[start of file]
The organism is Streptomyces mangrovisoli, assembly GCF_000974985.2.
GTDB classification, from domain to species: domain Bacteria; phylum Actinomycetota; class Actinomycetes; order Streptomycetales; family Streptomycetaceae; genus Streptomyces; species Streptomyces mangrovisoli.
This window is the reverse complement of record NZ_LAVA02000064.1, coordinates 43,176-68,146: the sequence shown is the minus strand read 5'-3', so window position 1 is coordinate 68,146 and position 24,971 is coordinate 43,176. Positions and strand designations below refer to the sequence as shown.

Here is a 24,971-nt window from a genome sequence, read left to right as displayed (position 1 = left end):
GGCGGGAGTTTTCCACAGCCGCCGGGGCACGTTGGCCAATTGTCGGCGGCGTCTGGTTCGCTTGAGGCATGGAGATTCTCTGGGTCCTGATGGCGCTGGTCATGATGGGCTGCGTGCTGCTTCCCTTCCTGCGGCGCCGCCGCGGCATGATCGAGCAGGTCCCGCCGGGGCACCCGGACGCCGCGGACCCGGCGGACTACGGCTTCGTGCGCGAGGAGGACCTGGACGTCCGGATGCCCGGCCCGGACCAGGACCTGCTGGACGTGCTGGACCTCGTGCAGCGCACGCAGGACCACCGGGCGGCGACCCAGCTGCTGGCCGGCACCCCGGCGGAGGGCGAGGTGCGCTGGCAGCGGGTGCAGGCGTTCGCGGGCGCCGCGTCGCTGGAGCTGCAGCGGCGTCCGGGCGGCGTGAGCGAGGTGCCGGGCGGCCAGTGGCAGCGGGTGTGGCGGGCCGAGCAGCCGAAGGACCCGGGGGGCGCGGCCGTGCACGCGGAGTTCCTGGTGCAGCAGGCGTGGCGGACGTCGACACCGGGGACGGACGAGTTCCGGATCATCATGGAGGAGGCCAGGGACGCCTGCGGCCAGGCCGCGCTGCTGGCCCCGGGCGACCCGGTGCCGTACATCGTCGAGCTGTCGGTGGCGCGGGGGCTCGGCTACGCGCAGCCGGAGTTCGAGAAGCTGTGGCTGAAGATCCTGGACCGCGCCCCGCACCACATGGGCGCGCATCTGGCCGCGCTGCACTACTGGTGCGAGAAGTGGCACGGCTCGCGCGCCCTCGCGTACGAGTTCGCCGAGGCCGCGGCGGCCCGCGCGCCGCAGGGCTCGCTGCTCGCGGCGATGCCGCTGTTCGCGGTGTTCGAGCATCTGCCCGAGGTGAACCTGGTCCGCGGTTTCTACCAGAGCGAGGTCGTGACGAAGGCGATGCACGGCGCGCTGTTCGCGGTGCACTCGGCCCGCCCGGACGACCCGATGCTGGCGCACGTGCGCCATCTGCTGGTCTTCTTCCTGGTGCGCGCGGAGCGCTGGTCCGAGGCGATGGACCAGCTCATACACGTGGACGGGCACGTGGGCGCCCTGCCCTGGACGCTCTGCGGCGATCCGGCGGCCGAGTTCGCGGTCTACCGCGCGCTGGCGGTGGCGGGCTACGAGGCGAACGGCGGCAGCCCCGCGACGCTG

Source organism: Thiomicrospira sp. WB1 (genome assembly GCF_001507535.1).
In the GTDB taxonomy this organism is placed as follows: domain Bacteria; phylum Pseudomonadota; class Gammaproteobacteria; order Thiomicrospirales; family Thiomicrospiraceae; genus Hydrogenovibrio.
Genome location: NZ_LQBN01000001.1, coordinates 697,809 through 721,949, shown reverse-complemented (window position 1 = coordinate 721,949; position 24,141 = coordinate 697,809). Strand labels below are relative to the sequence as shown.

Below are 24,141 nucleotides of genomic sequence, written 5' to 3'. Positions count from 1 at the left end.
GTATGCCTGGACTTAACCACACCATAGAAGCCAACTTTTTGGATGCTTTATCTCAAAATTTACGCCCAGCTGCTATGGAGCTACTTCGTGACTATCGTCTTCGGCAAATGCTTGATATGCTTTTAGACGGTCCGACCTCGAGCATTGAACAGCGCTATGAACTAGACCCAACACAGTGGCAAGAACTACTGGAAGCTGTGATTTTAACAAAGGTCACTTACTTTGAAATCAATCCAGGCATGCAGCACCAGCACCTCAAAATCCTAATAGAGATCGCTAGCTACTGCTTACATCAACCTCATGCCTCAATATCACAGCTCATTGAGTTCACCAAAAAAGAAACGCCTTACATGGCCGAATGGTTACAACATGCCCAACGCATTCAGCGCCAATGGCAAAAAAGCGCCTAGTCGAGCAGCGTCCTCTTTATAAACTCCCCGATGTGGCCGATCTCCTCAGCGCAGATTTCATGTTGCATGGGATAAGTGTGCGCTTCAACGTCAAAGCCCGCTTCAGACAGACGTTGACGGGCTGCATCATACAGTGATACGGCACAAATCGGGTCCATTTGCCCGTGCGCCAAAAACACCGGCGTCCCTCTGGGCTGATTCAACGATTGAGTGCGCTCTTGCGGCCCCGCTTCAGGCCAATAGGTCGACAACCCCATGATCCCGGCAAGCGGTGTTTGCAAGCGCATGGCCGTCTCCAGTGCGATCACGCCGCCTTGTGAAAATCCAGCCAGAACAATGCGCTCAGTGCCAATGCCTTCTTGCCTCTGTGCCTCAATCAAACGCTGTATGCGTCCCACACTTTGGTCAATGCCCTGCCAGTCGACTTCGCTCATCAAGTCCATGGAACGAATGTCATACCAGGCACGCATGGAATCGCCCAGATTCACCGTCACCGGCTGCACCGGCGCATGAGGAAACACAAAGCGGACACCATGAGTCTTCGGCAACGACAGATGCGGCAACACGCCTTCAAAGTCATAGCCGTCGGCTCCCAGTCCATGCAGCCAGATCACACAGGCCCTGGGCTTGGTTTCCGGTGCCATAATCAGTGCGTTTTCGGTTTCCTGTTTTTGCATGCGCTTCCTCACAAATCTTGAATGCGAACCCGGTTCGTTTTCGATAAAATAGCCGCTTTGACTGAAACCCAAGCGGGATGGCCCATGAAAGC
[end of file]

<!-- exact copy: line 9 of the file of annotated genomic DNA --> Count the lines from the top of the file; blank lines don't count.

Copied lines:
Below are 24,141 nucleotides of genomic sequence, written 5' to 3'. Positions count from 1 at the left end.